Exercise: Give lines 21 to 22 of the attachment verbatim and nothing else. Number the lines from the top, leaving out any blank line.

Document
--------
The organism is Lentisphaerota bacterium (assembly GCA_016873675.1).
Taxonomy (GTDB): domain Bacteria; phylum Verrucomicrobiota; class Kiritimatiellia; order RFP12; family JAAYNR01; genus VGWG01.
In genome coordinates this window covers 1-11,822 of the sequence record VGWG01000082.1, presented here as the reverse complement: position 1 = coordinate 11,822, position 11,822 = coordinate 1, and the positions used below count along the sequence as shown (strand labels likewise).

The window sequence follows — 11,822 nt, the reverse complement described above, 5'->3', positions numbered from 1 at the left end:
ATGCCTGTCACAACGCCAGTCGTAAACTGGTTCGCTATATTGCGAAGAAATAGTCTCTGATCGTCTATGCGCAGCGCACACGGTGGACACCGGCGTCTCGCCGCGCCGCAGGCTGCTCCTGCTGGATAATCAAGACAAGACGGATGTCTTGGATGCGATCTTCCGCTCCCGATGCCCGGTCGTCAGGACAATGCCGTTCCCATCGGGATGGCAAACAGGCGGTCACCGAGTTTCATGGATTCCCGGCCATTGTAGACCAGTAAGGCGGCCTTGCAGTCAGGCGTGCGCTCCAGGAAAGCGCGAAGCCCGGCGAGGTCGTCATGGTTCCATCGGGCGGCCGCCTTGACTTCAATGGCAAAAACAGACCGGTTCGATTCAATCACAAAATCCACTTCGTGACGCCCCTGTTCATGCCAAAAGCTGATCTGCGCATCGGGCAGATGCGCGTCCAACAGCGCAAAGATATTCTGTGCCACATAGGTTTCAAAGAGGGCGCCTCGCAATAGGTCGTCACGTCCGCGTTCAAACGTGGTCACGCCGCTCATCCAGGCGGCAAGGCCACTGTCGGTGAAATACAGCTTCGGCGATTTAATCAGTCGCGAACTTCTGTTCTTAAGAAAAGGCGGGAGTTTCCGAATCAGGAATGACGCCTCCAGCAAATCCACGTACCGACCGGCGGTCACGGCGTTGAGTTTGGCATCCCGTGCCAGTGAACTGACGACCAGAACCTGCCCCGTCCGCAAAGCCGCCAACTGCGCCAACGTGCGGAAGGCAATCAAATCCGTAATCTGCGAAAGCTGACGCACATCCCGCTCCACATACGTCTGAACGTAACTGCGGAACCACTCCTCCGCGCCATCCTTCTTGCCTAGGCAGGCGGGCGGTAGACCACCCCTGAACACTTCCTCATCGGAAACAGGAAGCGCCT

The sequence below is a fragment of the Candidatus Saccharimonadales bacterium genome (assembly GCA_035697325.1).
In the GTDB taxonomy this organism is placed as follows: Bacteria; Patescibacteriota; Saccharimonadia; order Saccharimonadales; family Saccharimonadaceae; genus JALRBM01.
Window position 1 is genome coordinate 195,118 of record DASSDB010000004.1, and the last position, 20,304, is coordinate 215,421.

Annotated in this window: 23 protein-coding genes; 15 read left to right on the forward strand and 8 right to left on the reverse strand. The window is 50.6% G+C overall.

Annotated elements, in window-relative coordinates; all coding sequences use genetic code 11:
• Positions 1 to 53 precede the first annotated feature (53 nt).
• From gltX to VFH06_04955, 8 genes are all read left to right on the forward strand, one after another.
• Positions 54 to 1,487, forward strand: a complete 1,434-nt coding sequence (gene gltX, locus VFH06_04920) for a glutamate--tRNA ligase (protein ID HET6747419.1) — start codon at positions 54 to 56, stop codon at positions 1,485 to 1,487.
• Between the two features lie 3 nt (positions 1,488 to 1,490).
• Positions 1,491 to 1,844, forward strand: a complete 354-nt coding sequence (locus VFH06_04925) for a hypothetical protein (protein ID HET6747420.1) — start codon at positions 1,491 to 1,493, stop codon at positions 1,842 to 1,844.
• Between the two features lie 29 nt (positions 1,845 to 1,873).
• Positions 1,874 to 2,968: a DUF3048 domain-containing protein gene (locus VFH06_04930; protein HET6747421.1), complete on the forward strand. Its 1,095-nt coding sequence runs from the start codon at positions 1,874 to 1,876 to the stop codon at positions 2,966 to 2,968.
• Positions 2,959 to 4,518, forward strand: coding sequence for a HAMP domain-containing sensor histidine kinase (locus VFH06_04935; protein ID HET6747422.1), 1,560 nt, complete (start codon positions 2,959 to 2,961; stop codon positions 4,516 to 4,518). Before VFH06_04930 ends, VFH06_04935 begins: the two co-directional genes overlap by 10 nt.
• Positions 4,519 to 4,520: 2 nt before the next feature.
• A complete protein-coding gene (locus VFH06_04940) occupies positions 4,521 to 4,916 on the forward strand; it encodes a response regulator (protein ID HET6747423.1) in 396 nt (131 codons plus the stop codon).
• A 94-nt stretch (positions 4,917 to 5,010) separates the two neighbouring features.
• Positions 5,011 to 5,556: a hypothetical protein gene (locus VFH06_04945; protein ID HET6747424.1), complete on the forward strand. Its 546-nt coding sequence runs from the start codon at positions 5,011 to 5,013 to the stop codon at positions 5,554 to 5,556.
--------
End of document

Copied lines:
• A 94-nt stretch (positions 4,917 to 5,010) separates the two neighbouring features.
• Positions 5,011 to 5,556: a hypothetical protein gene (locus VFH06_04945; protein ID HET6747424.1), complete on the forward strand. Its 546-nt coding sequence runs from the start codon at positions 5,011 to 5,013 to the stop codon at positions 5,554 to 5,556.